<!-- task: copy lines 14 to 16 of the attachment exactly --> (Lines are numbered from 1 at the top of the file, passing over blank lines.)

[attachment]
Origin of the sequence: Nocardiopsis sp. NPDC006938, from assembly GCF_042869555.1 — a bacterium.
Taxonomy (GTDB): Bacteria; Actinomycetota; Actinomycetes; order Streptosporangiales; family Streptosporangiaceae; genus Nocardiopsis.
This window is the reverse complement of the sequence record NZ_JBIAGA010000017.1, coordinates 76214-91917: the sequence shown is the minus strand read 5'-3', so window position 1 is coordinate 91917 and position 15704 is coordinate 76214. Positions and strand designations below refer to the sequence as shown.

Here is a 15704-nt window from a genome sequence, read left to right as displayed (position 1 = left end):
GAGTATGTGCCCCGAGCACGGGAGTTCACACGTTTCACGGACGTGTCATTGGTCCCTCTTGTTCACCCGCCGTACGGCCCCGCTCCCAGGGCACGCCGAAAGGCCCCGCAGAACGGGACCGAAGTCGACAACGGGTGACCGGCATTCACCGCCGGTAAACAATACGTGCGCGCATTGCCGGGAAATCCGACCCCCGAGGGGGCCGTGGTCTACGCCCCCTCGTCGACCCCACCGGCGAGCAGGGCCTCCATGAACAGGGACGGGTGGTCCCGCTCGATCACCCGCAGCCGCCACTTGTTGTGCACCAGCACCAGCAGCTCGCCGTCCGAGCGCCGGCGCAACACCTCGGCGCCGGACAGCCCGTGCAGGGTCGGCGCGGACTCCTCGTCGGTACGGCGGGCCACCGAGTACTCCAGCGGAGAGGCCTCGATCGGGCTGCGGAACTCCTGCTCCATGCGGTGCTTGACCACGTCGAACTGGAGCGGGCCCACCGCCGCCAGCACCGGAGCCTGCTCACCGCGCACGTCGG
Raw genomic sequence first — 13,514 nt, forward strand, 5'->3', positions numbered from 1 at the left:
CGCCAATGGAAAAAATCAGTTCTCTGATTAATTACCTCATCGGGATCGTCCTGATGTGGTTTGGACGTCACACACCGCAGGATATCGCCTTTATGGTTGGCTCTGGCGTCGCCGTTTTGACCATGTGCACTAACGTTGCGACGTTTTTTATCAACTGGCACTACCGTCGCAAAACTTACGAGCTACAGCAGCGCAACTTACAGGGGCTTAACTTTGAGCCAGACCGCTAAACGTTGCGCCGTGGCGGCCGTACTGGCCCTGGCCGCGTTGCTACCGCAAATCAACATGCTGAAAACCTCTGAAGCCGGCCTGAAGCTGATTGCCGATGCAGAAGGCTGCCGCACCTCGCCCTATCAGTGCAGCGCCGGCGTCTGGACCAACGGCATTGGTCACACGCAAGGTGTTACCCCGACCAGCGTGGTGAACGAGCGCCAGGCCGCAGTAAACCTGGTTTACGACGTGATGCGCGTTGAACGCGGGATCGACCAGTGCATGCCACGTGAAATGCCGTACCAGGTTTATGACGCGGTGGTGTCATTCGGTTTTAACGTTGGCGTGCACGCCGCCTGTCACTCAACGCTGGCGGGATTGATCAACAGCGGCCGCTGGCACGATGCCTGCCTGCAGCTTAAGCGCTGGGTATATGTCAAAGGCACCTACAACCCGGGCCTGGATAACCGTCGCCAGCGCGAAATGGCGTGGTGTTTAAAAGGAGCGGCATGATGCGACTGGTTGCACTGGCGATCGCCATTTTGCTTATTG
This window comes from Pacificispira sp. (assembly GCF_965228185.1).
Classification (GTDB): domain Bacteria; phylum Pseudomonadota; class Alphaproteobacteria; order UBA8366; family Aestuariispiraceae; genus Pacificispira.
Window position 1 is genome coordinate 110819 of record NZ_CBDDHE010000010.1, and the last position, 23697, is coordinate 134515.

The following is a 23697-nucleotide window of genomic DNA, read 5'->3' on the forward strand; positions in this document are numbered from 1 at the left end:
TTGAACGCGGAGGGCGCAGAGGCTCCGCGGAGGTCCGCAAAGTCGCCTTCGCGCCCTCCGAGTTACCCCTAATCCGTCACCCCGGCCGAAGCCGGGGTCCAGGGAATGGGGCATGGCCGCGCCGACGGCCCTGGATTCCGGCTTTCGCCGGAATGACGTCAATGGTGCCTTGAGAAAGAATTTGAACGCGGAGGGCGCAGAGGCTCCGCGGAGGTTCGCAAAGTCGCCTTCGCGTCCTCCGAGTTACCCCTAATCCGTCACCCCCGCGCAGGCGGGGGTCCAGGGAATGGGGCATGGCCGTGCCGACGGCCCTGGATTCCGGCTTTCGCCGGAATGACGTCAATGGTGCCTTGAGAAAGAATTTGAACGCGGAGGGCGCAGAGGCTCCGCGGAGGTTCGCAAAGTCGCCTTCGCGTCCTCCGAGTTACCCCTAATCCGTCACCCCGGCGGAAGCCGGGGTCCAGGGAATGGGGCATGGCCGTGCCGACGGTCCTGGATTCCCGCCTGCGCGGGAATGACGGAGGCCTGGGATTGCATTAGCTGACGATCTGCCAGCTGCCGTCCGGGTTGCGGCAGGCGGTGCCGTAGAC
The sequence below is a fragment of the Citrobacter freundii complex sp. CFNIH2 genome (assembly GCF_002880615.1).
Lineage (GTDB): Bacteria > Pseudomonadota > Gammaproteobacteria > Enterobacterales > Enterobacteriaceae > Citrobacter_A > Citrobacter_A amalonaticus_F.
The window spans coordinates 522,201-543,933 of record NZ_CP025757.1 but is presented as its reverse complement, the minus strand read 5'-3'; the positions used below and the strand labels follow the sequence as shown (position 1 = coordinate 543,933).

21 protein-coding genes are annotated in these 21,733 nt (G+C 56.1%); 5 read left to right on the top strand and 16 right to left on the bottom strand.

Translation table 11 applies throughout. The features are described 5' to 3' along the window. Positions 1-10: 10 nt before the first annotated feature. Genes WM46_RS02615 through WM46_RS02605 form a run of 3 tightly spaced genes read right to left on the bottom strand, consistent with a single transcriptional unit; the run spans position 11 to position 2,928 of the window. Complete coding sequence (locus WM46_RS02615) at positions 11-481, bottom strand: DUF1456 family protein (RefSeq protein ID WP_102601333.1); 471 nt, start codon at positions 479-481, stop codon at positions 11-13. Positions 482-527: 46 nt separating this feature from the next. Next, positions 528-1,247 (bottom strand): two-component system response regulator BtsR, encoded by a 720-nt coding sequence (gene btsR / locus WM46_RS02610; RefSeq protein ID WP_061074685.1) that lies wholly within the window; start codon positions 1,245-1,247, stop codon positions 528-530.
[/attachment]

Lineage (GTDB): Bacteria > Pseudomonadota > Gammaproteobacteria > Enterobacterales > Enterobacteriaceae > Citrobacter_A > Citrobacter_A amalonaticus_F.
The window spans coordinates 522,201-543,933 of record NZ_CP025757.1 but is presented as its reverse complement, the minus strand read 5'-3'; the positions used below and the strand labels follow the sequence as shown (position 1 = coordinate 543,933).

21 protein-coding genes are annotated in these 21,733 nt (G+C 56.1%); 5 read left to right on the top strand and 16 right to left on the bottom strand.